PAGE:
Jan 17, 2007, 08:43 AM
Wanted to get some thoughts on this idea: it's simply this - when your civ is at war, the time scale slows down, affected by a modifier I'd put in Global defines so it would be user-configurable. Basically the 'years per turn' would drop to half of what it is when you're at peace. This would affect everything related to time - tech research, production, etc.
Jan 17, 2007, 09:17 AM
Just for the player's civ? If not, a big game will see constant slowing down. But if only for the player, are there ways he could manipulate this for a better chance at victory?
Jan 18, 2007, 05:43 AM
I love that idea... wars are over too quickly... I like to get into the depth ofit....
Dom Pedro II
Jan 18, 2007, 09:55 AM
It wouldn't increase the length of the wars... just the passage of time in calendar years... this way you don't have wars that last 200-300 years. It's still the same number of turns though.
Jan 18, 2007, 07:04 PM
I have to agree with Dom Pedro II on this, though I bet you're thinking of something along these lines.
Dom Pedro II
Jan 18, 2007, 11:39 PM
I'm not sure how realistic the possibility for this is... while certainly POSSIBLE, I think it would prove to be too cumbersome.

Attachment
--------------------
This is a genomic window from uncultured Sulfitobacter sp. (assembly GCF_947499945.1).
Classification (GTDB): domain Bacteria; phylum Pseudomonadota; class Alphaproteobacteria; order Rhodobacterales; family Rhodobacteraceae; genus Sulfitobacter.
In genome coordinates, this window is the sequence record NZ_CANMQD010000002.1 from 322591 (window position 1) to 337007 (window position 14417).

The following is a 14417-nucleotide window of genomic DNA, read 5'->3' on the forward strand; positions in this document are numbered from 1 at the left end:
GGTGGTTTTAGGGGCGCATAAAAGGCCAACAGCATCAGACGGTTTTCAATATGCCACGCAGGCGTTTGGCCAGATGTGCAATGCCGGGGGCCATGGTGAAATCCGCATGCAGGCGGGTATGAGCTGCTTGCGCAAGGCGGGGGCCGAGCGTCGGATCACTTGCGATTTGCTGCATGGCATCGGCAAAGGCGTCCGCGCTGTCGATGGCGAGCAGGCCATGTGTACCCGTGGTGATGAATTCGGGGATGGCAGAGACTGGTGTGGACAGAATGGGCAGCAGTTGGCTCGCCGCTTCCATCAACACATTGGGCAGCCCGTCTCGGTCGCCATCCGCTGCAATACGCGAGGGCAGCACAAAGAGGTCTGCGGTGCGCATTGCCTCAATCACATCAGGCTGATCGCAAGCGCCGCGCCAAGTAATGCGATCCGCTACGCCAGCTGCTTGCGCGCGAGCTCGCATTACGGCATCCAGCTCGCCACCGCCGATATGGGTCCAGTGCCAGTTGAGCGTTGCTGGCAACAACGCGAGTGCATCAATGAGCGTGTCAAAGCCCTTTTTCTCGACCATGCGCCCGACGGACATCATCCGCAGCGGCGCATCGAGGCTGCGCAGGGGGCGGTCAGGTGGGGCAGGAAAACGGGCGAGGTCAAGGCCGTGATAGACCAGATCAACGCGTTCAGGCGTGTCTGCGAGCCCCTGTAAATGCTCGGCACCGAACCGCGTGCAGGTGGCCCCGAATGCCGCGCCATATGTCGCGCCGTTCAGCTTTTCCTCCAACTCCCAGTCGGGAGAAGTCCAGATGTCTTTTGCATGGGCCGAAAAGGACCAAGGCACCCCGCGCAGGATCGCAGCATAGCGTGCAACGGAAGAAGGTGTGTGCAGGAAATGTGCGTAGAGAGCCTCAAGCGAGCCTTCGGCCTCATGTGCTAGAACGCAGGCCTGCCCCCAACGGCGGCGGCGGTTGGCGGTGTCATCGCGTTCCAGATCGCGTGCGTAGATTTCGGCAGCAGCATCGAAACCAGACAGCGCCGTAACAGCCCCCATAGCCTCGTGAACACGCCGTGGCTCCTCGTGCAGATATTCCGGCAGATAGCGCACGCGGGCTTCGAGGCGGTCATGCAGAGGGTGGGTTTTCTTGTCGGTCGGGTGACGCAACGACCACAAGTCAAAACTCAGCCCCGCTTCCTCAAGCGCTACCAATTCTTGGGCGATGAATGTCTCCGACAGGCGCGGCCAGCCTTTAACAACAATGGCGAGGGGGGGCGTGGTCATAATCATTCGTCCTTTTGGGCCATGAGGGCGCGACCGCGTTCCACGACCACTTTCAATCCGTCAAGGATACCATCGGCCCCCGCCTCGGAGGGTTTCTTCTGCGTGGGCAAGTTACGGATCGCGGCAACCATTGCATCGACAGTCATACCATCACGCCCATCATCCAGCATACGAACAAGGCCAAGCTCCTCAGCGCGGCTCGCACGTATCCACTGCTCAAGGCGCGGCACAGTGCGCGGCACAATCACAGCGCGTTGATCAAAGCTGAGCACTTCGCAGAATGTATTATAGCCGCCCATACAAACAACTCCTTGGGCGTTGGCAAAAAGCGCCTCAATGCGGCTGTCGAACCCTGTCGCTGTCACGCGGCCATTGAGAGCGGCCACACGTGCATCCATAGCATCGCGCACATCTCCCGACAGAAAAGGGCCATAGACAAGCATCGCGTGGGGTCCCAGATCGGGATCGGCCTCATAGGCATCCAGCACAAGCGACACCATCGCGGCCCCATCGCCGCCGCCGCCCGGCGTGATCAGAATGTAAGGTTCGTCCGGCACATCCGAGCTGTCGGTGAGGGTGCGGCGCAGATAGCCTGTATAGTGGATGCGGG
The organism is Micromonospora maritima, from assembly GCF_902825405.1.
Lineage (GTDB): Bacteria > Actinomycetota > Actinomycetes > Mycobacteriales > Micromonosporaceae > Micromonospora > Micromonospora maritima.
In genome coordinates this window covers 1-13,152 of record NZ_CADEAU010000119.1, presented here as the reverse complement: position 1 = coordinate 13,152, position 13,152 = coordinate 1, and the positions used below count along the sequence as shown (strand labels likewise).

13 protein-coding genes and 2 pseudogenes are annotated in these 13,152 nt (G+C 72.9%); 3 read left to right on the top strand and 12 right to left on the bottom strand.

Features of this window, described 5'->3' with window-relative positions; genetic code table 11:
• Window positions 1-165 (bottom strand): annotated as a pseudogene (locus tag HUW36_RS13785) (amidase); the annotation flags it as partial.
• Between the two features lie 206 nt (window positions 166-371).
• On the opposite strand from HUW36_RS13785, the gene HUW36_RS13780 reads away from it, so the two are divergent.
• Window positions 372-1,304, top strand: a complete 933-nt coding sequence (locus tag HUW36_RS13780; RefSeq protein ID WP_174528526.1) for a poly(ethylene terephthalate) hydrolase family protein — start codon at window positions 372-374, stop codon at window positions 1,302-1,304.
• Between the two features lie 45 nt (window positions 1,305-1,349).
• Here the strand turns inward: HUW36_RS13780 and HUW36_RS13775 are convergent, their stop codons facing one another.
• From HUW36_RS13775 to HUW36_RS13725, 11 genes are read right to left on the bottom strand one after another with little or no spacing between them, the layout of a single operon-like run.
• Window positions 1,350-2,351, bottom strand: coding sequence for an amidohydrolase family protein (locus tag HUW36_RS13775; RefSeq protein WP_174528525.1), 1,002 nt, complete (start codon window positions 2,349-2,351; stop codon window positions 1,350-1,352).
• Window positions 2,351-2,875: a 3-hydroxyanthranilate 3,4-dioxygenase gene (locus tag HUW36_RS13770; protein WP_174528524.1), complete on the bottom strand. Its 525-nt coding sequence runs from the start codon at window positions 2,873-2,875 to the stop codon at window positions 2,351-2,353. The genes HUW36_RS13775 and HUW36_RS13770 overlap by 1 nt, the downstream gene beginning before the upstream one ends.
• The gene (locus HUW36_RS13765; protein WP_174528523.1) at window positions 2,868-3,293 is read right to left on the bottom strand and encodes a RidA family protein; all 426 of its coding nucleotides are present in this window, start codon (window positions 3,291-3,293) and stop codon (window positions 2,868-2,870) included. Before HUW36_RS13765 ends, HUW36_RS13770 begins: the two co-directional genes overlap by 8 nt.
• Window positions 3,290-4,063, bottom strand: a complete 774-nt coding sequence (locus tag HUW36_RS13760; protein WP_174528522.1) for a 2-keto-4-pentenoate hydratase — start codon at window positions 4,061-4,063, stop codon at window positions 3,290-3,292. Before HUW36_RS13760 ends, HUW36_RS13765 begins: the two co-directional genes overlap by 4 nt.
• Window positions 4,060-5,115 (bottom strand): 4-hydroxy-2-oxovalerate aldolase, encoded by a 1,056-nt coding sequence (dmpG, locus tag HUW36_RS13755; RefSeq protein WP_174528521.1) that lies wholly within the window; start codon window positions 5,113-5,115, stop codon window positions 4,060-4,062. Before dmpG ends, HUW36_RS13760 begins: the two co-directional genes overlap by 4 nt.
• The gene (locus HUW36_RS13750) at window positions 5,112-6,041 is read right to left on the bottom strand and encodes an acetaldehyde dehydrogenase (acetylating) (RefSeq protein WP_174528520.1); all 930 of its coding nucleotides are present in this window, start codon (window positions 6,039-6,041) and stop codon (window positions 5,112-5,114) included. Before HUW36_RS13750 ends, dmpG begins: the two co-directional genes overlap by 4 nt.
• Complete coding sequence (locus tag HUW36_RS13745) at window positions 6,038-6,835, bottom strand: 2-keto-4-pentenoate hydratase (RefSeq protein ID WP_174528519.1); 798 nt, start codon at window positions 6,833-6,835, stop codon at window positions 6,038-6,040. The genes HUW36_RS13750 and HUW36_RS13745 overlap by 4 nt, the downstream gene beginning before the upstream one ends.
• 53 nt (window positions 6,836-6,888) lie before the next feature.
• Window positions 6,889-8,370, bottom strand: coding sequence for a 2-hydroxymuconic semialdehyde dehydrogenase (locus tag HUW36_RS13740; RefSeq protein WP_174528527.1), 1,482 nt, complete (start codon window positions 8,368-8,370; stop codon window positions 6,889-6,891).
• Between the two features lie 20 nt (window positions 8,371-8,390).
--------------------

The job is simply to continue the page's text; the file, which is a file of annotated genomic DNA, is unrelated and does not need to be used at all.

It would be interesting if you could make wars exist in some kind of a microcosm where it would be played out between the belligerents while only taking one or two game turns (more in later years). That way, the AI could have wars amongst themselves that would run through very quickly with some slow down in terms of computing power but without actually changing the game time for the other players. That I think would prove to be far too difficult to really be worth doing assuming it could even be done.
Personally, I think simply removing the dates is one good way to get rid of the immersion-breaking effect of wars that go on for centuries and centuries. No, it's not perfect, but I think it would be infinitely easier than the alternative.
Jan 19, 2007, 06:56 AM
Good ideas, Dom Pedro, gives me food for thought.